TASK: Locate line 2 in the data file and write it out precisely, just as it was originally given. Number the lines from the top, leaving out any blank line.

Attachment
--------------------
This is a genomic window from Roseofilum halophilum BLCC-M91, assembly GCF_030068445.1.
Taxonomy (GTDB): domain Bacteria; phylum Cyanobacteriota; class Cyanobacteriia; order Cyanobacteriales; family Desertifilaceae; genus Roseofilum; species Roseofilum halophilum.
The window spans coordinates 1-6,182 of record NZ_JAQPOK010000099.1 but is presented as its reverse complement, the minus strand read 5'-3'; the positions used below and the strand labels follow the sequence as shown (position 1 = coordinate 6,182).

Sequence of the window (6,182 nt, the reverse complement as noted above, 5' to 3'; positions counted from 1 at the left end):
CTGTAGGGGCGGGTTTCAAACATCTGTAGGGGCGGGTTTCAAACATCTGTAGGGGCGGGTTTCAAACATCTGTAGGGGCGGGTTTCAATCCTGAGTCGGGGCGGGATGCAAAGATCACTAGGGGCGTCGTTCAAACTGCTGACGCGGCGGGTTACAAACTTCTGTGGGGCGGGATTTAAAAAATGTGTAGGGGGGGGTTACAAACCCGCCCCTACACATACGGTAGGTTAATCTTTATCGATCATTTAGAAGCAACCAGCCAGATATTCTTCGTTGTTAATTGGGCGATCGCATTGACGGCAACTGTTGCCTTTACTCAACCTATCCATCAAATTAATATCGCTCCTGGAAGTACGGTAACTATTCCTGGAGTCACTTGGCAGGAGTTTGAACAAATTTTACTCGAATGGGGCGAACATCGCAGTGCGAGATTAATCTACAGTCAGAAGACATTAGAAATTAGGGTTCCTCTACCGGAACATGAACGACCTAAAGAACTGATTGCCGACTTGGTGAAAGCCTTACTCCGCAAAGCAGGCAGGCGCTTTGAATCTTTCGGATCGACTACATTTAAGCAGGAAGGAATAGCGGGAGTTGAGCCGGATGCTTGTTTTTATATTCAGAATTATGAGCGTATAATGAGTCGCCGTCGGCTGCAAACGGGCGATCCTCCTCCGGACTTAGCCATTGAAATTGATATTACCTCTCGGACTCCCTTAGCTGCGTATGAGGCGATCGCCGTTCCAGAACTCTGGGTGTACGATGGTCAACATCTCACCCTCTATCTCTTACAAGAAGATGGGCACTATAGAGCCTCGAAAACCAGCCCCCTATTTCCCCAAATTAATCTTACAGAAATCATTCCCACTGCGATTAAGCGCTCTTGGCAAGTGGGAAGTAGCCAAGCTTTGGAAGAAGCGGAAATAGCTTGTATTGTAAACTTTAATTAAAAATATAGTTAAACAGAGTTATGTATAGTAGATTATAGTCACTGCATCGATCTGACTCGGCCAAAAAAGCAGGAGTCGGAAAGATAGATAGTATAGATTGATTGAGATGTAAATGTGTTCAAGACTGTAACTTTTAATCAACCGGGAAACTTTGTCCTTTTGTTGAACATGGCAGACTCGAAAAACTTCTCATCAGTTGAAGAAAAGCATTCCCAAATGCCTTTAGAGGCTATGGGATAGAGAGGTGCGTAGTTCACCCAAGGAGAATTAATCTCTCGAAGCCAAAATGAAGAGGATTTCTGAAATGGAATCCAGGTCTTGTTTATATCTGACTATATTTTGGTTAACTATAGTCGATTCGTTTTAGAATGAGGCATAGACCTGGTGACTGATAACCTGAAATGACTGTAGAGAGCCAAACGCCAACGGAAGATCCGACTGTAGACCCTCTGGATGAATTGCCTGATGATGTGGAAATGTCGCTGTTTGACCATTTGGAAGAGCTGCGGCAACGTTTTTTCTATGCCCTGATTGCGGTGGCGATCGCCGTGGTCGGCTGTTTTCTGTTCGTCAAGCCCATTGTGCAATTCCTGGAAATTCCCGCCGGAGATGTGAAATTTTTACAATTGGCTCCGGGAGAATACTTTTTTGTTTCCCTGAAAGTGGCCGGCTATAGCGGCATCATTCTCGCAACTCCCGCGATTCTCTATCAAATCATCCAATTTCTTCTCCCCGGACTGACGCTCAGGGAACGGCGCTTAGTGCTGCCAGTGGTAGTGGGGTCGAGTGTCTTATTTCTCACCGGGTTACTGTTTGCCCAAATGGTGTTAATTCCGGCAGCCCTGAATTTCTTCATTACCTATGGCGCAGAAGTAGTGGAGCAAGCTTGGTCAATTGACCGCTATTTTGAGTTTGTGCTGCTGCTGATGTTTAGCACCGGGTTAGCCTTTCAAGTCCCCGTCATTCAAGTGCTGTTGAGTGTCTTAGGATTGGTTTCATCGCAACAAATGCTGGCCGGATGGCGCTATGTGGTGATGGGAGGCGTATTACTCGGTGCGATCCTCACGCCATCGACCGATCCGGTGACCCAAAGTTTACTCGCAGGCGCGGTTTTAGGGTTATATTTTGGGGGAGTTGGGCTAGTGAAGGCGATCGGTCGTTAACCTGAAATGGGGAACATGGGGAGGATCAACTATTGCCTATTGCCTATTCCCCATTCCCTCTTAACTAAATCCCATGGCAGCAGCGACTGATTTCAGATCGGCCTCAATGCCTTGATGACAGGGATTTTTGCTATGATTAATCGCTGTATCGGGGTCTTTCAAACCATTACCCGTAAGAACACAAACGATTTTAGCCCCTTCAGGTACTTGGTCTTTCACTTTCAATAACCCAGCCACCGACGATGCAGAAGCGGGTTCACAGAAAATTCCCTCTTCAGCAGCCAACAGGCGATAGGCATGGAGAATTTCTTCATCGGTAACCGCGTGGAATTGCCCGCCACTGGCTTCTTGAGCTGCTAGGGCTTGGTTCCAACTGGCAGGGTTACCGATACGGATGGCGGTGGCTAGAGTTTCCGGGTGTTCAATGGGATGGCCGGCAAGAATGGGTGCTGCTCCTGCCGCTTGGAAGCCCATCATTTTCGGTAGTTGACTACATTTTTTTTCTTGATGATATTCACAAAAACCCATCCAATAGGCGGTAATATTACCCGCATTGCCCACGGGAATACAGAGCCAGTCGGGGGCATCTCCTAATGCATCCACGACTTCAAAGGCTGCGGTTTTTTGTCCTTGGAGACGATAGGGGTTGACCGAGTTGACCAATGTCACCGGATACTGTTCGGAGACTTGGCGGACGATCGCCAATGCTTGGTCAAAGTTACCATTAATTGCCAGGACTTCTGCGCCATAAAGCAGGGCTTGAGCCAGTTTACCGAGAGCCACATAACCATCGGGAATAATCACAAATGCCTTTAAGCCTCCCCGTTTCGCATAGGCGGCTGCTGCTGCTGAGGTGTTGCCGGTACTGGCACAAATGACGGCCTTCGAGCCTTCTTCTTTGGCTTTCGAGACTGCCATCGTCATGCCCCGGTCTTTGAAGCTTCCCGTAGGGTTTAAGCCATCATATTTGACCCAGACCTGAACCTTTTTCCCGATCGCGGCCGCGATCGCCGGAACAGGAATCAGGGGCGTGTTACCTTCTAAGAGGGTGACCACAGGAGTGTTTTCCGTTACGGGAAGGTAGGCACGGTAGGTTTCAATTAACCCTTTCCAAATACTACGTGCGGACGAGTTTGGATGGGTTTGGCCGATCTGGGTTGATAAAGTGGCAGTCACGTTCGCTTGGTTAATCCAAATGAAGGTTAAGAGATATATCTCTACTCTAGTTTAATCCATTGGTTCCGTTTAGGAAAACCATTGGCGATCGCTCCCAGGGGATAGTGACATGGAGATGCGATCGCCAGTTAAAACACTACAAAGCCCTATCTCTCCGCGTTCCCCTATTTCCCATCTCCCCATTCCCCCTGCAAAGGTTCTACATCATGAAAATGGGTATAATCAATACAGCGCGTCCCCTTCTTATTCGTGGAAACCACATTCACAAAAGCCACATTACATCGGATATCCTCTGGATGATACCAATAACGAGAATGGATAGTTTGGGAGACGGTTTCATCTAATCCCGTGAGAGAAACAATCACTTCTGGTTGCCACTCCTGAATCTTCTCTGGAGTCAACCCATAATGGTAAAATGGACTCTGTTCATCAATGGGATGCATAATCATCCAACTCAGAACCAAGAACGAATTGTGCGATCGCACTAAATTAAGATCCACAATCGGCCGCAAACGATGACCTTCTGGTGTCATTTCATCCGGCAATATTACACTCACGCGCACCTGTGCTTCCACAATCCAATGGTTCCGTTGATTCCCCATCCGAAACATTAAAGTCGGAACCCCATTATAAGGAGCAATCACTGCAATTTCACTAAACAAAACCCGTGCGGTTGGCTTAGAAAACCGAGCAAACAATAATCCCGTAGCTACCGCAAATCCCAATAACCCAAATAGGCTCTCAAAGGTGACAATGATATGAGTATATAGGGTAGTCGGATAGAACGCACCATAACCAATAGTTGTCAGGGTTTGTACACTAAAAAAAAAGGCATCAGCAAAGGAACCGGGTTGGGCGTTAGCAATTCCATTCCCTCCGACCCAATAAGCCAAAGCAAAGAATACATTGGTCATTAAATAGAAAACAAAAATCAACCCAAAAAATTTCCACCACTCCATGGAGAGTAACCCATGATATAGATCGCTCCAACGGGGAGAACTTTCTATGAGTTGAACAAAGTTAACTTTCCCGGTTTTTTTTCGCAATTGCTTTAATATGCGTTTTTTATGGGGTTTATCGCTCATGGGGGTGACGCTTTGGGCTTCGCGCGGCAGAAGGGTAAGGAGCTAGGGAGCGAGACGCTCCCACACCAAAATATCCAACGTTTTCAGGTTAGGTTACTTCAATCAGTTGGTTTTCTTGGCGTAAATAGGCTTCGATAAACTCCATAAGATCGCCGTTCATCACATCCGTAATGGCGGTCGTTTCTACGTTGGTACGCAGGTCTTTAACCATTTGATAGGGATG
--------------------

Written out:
Taxonomy (GTDB): domain Bacteria; phylum Cyanobacteriota; class Cyanobacteriia; order Cyanobacteriales; family Desertifilaceae; genus Roseofilum; species Roseofilum halophilum.